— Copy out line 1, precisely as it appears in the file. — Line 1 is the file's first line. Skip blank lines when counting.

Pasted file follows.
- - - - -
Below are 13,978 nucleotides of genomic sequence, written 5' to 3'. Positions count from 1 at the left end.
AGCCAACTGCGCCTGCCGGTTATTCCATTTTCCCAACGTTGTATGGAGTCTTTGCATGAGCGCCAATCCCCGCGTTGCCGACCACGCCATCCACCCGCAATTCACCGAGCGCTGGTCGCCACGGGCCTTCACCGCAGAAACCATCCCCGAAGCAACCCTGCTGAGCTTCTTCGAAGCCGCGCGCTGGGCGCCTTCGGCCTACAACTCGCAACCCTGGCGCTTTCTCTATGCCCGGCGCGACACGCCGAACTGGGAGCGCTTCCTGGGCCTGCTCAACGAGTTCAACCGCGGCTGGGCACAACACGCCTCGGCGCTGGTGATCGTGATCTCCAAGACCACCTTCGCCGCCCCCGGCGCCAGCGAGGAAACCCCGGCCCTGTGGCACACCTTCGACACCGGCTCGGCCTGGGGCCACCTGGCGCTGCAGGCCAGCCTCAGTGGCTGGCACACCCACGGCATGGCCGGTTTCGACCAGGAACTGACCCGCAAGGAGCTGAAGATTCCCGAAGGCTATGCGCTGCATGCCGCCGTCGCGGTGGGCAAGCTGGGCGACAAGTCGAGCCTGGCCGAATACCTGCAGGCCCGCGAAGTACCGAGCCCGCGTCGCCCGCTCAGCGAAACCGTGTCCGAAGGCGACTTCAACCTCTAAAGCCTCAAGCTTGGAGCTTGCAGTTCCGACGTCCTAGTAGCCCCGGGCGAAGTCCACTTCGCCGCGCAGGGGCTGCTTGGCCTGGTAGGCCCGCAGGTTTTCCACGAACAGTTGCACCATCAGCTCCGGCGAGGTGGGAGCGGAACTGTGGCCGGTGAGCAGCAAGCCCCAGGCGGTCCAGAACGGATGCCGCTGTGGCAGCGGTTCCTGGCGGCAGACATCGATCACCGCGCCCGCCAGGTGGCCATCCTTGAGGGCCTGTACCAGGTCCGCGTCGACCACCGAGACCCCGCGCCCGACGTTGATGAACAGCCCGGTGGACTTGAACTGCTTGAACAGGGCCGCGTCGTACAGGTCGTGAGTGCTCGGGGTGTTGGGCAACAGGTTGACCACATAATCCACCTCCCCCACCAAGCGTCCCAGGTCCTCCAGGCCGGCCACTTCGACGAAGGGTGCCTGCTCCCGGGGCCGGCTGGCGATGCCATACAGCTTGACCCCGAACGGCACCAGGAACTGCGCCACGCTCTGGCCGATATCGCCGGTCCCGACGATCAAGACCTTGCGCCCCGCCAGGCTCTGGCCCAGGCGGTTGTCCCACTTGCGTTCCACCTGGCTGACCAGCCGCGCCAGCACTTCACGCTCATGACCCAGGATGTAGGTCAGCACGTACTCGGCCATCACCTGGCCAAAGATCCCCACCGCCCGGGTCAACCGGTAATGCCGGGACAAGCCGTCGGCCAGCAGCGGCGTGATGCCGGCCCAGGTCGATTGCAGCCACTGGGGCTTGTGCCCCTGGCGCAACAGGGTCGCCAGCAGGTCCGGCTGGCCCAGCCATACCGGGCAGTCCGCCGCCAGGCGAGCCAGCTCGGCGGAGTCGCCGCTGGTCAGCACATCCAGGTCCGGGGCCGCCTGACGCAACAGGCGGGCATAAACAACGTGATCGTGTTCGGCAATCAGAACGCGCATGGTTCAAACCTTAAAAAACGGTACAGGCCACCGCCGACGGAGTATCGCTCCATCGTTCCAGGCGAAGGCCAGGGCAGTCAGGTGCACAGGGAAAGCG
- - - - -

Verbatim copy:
Below are 13,978 nucleotides of genomic sequence, written 5' to 3'. Positions count from 1 at the left end.